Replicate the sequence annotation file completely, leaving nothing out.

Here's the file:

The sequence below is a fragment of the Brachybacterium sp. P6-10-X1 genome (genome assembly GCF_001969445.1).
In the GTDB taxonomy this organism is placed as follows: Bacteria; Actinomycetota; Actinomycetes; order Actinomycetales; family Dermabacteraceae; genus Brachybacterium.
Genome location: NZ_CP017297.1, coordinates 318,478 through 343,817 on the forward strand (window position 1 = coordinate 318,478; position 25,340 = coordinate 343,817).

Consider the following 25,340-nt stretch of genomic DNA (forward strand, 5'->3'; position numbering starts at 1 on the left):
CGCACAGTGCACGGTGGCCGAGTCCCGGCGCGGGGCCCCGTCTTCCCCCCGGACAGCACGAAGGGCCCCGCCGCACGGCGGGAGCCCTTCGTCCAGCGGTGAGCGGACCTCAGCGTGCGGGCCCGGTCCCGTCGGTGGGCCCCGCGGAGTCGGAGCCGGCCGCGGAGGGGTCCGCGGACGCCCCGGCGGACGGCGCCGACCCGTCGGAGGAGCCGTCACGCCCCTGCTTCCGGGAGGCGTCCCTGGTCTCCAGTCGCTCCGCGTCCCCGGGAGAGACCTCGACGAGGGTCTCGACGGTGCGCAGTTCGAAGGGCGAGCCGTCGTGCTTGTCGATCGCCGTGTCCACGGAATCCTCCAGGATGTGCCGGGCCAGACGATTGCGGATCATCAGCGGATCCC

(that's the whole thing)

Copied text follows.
The sequence below is a fragment of the Brachybacterium sp. P6-10-X1 genome (genome assembly GCF_001969445.1).
In the GTDB taxonomy this organism is placed as follows: Bacteria; Actinomycetota; Actinomycetes; order Actinomycetales; family Dermabacteraceae; genus Brachybacterium.
Genome location: NZ_CP017297.1, coordinates 318,478 through 343,817 on the forward strand (window position 1 = coordinate 318,478; position 25,340 = coordinate 343,817).

Consider the following 25,340-nt stretch of genomic DNA (forward strand, 5'->3'; position numbering starts at 1 on the left):
CGCACAGTGCACGGTGGCCGAGTCCCGGCGCGGGGCCCCGTCTTCCCCCCGGACAGCACGAAGGGCCCCGCCGCACGGCGGGAGCCCTTCGTCCAGCGGTGAGCGGACCTCAGCGTGCGGGCCCGGTCCCGTCGGTGGGCCCCGCGGAGTCGGAGCCGGCCGCGGAGGGGTCCGCGGACGCCCCGGCGGACGGCGCCGACCCGTCGGAGGAGCCGTCACGCCCCTGCTTCCGGGAGGCGTCCCTGGTCTCCAGTCGCTCCGCGTCCCCGGGAGAGACCTCGACGAGGGTCTCGACGGTGCGCAGTTCGAAGGGCGAGCCGTCGTGCTTGTCGATCGCCGTGTCCACGGAATCCTCCAGGATGTGCCGGGCCAGACGATTGCGGATCATCAGCGGATCCC